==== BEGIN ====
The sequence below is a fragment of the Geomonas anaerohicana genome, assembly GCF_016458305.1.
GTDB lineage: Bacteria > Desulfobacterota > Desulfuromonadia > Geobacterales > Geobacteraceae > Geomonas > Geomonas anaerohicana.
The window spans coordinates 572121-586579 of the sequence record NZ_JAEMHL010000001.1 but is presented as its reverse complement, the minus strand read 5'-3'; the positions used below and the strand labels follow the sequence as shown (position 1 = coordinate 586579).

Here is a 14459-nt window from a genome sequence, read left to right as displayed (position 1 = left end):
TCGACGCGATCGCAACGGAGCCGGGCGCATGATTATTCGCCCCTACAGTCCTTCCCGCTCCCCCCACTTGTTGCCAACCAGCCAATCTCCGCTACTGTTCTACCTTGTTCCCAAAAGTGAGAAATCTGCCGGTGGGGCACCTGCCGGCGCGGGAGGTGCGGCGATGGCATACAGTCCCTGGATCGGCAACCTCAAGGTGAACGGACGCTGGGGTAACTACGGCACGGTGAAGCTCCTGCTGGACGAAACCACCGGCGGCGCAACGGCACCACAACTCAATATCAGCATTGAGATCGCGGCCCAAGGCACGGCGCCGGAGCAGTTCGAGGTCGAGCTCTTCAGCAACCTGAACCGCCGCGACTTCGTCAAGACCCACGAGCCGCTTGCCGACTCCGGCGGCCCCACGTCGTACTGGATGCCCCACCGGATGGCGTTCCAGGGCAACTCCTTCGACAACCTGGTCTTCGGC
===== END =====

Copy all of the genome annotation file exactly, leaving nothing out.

The sequence below is a fragment of the Geomonas anaerohicana genome, assembly GCF_016458305.1.
GTDB lineage: Bacteria > Desulfobacterota > Desulfuromonadia > Geobacterales > Geobacteraceae > Geomonas > Geomonas anaerohicana.
The window spans coordinates 572121-586579 of the sequence record NZ_JAEMHL010000001.1 but is presented as its reverse complement, the minus strand read 5'-3'; the positions used below and the strand labels follow the sequence as shown (position 1 = coordinate 586579).

Here is a 14459-nt window from a genome sequence, read left to right as displayed (position 1 = left end):
TCGACGCGATCGCAACGGAGCCGGGCGCATGATTATTCGCCCCTACAGTCCTTCCCGCTCCCCCCACTTGTTGCCAACCAGCCAATCTCCGCTACTGTTCTACCTTGTTCCCAAAAGTGAGAAATCTGCCGGTGGGGCACCTGCCGGCGCGGGAGGTGCGGCGATGGCATACAGTCCCTGGATCGGCAACCTCAAGGTGAACGGACGCTGGGGTAACTACGGCACGGTGAAGCTCCTGCTGGACGAAACCACCGGCGGCGCAACGGCACCACAACTCAATATCAGCATTGAGATCGCGGCCCAAGGCACGGCGCCGGAGCAGTTCGAGGTCGAGCTCTTCAGCAACCTGAACCGCCGCGACTTCGTCAAGACCCACGAGCCGCTTGCCGACTCCGGCGGCCCCACGTCGTACTGGATGCCCCACCGGATGGCGTTCCAGGGCAACTCCTTCGACAACCTGGTCTTCGGC